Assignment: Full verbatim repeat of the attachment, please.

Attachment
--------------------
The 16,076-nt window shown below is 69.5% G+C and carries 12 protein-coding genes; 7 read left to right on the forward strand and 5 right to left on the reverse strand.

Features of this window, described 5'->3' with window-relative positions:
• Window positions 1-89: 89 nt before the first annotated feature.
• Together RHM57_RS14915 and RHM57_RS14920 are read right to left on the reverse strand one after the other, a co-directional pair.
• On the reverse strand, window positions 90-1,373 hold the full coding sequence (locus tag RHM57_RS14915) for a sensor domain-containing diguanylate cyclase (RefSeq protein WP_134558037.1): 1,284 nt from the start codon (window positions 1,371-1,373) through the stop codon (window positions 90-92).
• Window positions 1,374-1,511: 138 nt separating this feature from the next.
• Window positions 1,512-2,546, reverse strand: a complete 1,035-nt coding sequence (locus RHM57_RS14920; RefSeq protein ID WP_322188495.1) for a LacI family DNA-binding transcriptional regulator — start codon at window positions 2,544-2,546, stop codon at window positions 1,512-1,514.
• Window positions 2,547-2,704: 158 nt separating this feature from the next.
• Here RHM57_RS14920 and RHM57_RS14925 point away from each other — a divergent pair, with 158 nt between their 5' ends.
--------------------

The 16,076-nt window shown below is 69.5% G+C and carries 12 protein-coding genes; 7 read left to right on the forward strand and 5 right to left on the reverse strand.

Features of this window, described 5'->3' with window-relative positions:
• Window positions 1-89: 89 nt before the first annotated feature.
• Together RHM57_RS14915 and RHM57_RS14920 are read right to left on the reverse strand one after the other, a co-directional pair.
• On the reverse strand, window positions 90-1,373 hold the full coding sequence (locus tag RHM57_RS14915) for a sensor domain-containing diguanylate cyclase (RefSeq protein WP_134558037.1): 1,284 nt from the start codon (window positions 1,371-1,373) through the stop codon (window positions 90-92).
• Window positions 1,374-1,511: 138 nt separating this feature from the next.
• Window positions 1,512-2,546, reverse strand: a complete 1,035-nt coding sequence (locus RHM57_RS14920; RefSeq protein ID WP_322188495.1) for a LacI family DNA-binding transcriptional regulator — start codon at window positions 2,544-2,546, stop codon at window positions 1,512-1,514.
• Window positions 2,547-2,704: 158 nt separating this feature from the next.
• Here RHM57_RS14920 and RHM57_RS14925 point away from each other — a divergent pair, with 158 nt between their 5' ends.